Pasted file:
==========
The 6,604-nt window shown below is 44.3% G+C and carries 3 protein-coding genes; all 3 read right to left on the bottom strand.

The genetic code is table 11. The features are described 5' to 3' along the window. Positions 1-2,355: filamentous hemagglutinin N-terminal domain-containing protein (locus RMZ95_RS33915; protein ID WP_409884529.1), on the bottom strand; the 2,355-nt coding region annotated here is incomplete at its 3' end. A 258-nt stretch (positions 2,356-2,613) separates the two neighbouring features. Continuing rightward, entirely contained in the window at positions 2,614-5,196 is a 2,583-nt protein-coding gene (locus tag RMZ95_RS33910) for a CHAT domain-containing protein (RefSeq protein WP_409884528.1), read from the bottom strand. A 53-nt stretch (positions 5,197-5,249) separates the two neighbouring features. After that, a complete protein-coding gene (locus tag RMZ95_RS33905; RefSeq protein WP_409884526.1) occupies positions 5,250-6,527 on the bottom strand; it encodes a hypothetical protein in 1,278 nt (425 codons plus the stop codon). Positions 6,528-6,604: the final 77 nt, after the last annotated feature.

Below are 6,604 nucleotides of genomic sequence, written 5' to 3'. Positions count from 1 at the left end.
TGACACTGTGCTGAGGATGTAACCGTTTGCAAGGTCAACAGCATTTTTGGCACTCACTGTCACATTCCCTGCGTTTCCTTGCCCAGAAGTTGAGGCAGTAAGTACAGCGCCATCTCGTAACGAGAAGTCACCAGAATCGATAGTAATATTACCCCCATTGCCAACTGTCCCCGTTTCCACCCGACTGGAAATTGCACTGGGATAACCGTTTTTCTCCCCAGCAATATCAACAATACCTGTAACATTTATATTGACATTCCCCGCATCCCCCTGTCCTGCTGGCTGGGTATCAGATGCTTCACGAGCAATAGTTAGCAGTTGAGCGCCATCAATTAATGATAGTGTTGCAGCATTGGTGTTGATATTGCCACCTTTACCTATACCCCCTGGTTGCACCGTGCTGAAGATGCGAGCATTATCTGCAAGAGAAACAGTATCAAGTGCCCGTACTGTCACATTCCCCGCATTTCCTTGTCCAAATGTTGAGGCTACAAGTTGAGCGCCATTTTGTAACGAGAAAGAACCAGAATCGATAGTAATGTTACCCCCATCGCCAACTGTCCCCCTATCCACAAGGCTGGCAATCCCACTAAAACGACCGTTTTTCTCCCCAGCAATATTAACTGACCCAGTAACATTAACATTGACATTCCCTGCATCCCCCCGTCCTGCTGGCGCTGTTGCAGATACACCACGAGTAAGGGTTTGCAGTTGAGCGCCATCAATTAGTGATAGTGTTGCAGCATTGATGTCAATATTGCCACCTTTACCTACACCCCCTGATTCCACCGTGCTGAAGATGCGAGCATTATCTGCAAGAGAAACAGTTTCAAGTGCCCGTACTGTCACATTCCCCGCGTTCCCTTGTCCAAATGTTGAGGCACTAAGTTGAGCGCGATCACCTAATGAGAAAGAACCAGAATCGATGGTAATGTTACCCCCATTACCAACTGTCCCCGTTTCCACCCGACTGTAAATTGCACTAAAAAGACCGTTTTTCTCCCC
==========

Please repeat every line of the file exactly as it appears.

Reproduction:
The 6,604-nt window shown below is 44.3% G+C and carries 3 protein-coding genes; all 3 read right to left on the bottom strand.

The genetic code is table 11. The features are described 5' to 3' along the window. Positions 1-2,355: filamentous hemagglutinin N-terminal domain-containing protein (locus RMZ95_RS33915; protein ID WP_409884529.1), on the bottom strand; the 2,355-nt coding region annotated here is incomplete at its 3' end. A 258-nt stretch (positions 2,356-2,613) separates the two neighbouring features. Continuing rightward, entirely contained in the window at positions 2,614-5,196 is a 2,583-nt protein-coding gene (locus tag RMZ95_RS33910) for a CHAT domain-containing protein (RefSeq protein WP_409884528.1), read from the bottom strand. A 53-nt stretch (positions 5,197-5,249) separates the two neighbouring features. After that, a complete protein-coding gene (locus tag RMZ95_RS33905; RefSeq protein WP_409884526.1) occupies positions 5,250-6,527 on the bottom strand; it encodes a hypothetical protein in 1,278 nt (425 codons plus the stop codon). Positions 6,528-6,604: the final 77 nt, after the last annotated feature.

Below are 6,604 nucleotides of genomic sequence, written 5' to 3'. Positions count from 1 at the left end.
TGACACTGTGCTGAGGATGTAACCGTTTGCAAGGTCAACAGCATTTTTGGCACTCACTGTCACATTCCCTGCGTTTCCTTGCCCAGAAGTTGAGGCAGTAAGTACAGCGCCATCTCGTAACGAGAAGTCACCAGAATCGATAGTAATATTACCCCCATTGCCAACTGTCCCCGTTTCCACCCGACTGGAAATTGCACTGGGATAACCGTTTTTCTCCCCAGCAATATCAACAATACCTGTAACATTTATATTGACATTCCCCGCATCCCCCTGTCCTGCTGGCTGGGTATCAGATGCTTCACGAGCAATAGTTAGCAGTTGAGCGCCATCAATTAATGATAGTGTTGCAGCATTGGTGTTGATATTGCCACCTTTACCTATACCCCCTGGTTGCACCGTGCTGAAGATGCGAGCATTATCTGCAAGAGAAACAGTATCAAGTGCCCGTACTGTCACATTCCCCGCATTTCCTTGTCCAAATGTTGAGGCTACAAGTTGAGCGCCATTTTGTAACGAGAAAGAACCAGAATCGATAGTAATGTTACCCCCATCGCCAACTGTCCCCCTATCCACAAGGCTGGCAATCCCACTAAAACGACCGTTTTTCTCCCCAGCAATATTAACTGACCCAGTAACATTAACATTGACATTCCCTGCATCCCCCCGTCCTGCTGGCGCTGTTGCAGATACACCACGAGTAAGGGTTTGCAGTTGAGCGCCATCAATTAGTGATAGTGTTGCAGCATTGATGTCAATATTGCCACCTTTACCTACACCCCCTGATTCCACCGTGCTGAAGATGCGAGCATTATCTGCAAGAGAAACAGTTTCAAGTGCCCGTACTGTCACATTCCCCGCGTTCCCTTGTCCAAATGTTGAGGCACTAAGTTGAGCGCGATCACCTAATGAGAAAGAACCAGAATCGATGGTAATGTTACCCCCATTACCAACTGTCCCCGTTTCCACCCGACTGTAAATTGCACTAAAAAGACCGTTTTTCTCCCC